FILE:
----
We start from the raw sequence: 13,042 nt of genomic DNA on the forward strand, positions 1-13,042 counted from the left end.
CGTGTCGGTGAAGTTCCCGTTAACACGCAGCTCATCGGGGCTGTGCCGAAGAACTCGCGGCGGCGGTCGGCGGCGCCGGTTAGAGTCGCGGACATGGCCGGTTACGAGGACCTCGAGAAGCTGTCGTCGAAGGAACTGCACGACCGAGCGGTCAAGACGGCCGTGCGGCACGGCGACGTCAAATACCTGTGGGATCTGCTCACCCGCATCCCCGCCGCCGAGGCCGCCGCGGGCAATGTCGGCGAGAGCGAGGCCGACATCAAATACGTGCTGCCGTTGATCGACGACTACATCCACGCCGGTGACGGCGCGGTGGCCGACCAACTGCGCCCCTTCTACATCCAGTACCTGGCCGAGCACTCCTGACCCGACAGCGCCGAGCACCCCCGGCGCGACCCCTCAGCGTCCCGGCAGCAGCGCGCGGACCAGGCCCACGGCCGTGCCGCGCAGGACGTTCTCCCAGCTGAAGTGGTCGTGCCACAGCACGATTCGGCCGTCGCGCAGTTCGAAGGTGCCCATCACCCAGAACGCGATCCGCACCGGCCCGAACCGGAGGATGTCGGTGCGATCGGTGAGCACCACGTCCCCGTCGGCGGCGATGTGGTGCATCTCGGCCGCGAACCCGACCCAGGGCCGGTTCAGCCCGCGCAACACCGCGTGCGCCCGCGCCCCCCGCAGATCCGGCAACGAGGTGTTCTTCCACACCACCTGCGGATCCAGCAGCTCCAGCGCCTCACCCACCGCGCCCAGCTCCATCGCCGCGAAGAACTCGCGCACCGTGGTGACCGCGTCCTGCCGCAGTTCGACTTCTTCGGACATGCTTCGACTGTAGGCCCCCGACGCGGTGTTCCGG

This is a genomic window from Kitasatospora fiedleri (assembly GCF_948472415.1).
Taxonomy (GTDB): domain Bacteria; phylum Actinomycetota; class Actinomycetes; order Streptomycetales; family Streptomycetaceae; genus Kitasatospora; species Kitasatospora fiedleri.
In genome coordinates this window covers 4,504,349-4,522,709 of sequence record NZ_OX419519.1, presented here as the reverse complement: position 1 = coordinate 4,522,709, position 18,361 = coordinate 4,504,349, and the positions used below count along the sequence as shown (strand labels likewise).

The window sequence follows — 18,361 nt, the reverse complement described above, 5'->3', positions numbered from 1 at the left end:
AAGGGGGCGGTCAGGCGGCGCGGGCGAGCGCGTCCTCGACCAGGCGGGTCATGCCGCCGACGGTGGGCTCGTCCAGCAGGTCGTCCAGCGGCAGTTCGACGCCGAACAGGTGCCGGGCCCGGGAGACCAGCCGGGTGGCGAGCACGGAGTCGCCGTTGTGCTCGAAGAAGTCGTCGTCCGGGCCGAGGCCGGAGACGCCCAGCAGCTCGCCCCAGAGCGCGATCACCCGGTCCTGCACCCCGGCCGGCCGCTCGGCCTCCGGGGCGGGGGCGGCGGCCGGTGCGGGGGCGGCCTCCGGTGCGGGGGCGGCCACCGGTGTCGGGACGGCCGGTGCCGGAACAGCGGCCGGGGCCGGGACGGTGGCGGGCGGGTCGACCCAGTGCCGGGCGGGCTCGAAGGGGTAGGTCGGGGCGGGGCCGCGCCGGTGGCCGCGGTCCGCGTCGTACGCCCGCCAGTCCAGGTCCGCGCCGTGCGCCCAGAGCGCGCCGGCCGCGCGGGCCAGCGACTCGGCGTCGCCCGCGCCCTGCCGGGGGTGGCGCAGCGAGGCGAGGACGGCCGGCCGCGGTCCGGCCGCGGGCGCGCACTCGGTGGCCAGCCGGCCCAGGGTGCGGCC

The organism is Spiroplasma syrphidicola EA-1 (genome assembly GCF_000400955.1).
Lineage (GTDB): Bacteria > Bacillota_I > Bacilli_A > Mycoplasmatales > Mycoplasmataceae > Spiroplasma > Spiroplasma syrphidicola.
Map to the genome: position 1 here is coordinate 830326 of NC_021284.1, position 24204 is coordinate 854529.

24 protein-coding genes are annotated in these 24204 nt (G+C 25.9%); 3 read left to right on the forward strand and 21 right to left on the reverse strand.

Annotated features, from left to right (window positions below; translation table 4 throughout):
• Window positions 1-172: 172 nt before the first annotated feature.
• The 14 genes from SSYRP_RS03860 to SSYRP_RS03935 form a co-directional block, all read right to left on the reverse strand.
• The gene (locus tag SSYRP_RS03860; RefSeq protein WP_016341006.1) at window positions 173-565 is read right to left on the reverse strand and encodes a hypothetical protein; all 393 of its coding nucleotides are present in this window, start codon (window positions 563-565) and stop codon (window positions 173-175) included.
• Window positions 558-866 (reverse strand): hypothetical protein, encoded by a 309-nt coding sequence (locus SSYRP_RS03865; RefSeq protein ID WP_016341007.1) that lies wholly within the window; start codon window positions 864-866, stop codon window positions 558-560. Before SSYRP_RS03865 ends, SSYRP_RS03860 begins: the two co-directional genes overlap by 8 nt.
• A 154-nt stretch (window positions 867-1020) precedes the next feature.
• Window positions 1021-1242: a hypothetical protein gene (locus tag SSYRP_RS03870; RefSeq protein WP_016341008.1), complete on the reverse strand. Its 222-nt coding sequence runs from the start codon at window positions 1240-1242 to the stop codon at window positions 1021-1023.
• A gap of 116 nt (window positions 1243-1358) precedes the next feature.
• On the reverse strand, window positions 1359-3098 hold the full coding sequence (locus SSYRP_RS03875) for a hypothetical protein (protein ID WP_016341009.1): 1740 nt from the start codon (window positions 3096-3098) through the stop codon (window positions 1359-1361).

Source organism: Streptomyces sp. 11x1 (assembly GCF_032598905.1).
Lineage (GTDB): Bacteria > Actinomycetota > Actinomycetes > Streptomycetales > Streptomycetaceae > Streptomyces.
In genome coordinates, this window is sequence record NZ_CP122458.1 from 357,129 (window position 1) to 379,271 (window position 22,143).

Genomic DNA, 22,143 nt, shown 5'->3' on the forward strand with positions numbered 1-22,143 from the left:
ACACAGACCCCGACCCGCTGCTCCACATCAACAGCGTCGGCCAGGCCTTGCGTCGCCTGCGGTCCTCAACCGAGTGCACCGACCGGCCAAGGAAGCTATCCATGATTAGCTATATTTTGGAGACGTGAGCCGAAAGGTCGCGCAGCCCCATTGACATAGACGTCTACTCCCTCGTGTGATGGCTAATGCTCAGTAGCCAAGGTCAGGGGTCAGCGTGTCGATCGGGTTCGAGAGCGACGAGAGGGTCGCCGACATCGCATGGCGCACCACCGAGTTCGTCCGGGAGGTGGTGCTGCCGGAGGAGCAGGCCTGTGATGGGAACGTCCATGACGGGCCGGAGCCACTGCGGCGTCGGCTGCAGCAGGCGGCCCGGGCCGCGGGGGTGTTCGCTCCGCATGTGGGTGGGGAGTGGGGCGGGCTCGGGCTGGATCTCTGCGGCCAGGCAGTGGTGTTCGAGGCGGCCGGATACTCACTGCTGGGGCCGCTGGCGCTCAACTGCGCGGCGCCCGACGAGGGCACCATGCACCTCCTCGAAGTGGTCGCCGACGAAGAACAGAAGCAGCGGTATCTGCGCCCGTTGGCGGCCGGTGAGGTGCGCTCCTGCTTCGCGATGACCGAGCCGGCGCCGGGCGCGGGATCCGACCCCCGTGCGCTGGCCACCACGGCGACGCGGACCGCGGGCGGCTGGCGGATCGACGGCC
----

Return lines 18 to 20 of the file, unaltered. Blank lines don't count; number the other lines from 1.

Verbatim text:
• Window positions 1021-1242: a hypothetical protein gene (locus tag SSYRP_RS03870; RefSeq protein WP_016341008.1), complete on the reverse strand. Its 222-nt coding sequence runs from the start codon at window positions 1240-1242 to the stop codon at window positions 1021-1023.
• A gap of 116 nt (window positions 1243-1358) precedes the next feature.
• On the reverse strand, window positions 1359-3098 hold the full coding sequence (locus SSYRP_RS03875) for a hypothetical protein (protein ID WP_016341009.1): 1740 nt from the start codon (window positions 3096-3098) through the stop codon (window positions 1359-1361).